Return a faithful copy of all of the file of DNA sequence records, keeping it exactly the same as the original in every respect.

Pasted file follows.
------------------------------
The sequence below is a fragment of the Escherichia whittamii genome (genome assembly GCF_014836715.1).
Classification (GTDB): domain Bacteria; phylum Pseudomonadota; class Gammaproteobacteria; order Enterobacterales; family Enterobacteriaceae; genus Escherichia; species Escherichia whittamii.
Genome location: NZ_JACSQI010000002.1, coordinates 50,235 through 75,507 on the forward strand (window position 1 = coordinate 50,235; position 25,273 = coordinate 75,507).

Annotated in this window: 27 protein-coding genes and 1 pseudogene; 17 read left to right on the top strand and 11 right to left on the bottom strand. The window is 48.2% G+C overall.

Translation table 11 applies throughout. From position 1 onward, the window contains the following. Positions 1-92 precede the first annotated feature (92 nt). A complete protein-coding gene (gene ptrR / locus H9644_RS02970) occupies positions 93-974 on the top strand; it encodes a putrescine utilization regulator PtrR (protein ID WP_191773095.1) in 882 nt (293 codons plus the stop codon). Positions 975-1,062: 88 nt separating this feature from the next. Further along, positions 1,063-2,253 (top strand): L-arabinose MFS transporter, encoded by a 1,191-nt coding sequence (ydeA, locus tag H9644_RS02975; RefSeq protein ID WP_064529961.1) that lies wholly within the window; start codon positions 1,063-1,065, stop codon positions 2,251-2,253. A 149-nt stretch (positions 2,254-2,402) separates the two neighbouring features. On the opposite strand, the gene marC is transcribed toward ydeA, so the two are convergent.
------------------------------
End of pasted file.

The sequence below is a fragment of the Escherichia whittamii genome (genome assembly GCF_014836715.1).
Classification (GTDB): domain Bacteria; phylum Pseudomonadota; class Gammaproteobacteria; order Enterobacterales; family Enterobacteriaceae; genus Escherichia; species Escherichia whittamii.
Genome location: NZ_JACSQI010000002.1, coordinates 50,235 through 75,507 on the forward strand (window position 1 = coordinate 50,235; position 25,273 = coordinate 75,507).

Annotated in this window: 27 protein-coding genes and 1 pseudogene; 17 read left to right on the top strand and 11 right to left on the bottom strand. The window is 48.2% G+C overall.

Translation table 11 applies throughout. From position 1 onward, the window contains the following. Positions 1-92 precede the first annotated feature (92 nt). A complete protein-coding gene (gene ptrR / locus H9644_RS02970) occupies positions 93-974 on the top strand; it encodes a putrescine utilization regulator PtrR (protein ID WP_191773095.1) in 882 nt (293 codons plus the stop codon). Positions 975-1,062: 88 nt separating this feature from the next. Further along, positions 1,063-2,253 (top strand): L-arabinose MFS transporter, encoded by a 1,191-nt coding sequence (ydeA, locus tag H9644_RS02975; RefSeq protein ID WP_064529961.1) that lies wholly within the window; start codon positions 1,063-1,065, stop codon positions 2,251-2,253. A 149-nt stretch (positions 2,254-2,402) separates the two neighbouring features. On the opposite strand, the gene marC is transcribed toward ydeA, so the two are convergent.